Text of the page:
Early August, after rain the smell of warm, humid air now carries heavy tones of vegetation, streams run loudly after lightning storms and ominous thunder rolls signal change, though skies look settled, but shortly the baking sun is joined by short bursts of rain. On hot days, large dragonflies fly in groups of six or seven high in the air, zipping around too fast to be able to see, but I suspect the same as the Golden-ringed dragonflies by the stream pool. Smaller damselflies, young lizards and slow worms bask peacefully in the intense sunny corners, and wrens pick about on the stone heaps.
Mid August has been wet and wild, offering limited chances for wildlife viewing; bedraggled red squirrels ran along the stone walls on their usual routes and it was exhilarating to watch the water crickets manage to hold ground in their stream pool, despite the white water rushing. Leaves have begun to turn yellow on some of the trees and the moorland across Laurieston Road has turned spectacularly purple with heather.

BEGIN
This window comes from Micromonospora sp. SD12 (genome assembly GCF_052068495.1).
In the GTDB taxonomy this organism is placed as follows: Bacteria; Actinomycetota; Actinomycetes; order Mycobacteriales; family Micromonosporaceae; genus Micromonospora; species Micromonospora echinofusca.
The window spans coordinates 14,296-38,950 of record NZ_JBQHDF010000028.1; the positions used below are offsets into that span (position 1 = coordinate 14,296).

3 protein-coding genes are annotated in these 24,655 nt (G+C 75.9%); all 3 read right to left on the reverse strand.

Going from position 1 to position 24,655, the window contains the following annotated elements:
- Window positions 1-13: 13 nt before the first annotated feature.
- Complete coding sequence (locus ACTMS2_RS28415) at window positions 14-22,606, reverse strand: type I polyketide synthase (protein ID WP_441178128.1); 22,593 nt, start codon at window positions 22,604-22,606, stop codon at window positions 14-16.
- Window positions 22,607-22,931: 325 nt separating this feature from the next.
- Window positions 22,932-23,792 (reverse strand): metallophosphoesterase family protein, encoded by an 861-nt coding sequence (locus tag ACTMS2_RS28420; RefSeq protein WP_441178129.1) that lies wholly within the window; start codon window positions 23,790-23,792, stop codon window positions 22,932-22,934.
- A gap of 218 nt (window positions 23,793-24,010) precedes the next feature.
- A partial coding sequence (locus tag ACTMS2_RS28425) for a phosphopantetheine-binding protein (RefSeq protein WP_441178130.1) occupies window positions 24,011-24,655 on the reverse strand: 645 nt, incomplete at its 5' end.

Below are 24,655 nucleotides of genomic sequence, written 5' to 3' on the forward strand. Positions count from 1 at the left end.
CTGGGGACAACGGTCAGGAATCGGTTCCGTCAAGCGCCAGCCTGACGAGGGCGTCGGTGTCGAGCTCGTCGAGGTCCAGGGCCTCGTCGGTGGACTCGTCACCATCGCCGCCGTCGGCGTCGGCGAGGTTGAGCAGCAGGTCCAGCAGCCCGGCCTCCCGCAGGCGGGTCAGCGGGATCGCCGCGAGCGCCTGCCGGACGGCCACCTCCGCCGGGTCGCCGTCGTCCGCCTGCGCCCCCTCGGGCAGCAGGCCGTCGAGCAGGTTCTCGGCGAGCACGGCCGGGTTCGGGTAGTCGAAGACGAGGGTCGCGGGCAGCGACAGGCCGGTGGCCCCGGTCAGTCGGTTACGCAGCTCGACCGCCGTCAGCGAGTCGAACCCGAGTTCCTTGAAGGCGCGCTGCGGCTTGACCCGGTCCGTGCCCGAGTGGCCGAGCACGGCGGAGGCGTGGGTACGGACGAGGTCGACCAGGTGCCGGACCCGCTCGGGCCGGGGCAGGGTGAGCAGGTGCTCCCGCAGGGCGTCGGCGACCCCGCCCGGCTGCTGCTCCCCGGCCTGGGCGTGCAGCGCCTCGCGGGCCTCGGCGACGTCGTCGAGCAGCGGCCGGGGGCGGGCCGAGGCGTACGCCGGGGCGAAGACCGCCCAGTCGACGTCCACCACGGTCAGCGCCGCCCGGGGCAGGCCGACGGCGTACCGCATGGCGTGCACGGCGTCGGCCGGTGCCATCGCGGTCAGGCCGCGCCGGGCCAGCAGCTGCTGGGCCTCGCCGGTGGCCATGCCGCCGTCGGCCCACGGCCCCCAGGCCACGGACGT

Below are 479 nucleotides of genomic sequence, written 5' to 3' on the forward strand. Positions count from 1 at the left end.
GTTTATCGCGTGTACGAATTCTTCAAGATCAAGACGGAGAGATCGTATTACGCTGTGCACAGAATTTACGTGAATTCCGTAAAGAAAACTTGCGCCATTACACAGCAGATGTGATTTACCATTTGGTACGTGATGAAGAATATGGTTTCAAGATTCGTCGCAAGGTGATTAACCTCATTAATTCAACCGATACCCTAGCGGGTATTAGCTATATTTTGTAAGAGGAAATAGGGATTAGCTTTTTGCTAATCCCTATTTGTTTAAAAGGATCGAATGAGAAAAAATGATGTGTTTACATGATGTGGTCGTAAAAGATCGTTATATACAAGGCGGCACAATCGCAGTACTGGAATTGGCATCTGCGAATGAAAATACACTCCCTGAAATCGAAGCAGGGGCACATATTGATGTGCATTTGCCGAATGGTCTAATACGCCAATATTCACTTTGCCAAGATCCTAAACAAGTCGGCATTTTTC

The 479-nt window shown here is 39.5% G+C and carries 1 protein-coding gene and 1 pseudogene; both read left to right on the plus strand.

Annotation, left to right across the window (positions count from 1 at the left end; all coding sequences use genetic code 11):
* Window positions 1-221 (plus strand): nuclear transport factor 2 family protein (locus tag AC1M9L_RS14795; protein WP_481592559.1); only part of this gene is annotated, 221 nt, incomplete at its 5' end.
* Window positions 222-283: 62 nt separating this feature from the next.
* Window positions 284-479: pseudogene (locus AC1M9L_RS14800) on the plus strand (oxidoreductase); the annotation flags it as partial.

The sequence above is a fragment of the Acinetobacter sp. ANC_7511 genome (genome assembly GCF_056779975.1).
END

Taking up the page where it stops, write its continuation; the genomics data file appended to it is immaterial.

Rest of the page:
Spring Fling has been rescheduled and it is now going ahead mainly as an online event from the 5th-12th October. I have been compiling a short video of the studio and taking photos for the new studio pages which will be on the Spring Fling website in weeks to come.
I have also been enjoying researching for an essay about Laurieston Forest, learning about forest management for nightjars and black grouse, I will be adding that into the Nature reserves section soon.
The last few days of August have been beautiful days, blue skies and fluffy clouds; the slightly lower position of the sun illuminating the landscape, and creating spectacular pink sunsets. The high visibility highlights the contours of the distant Lake District mountains in clear detail and at sunset, a huge red full moon catches the last of the sun’s glow as it seems to sit just touching the mountain tops, before rising into the blueing sky and shining white brightness through the night.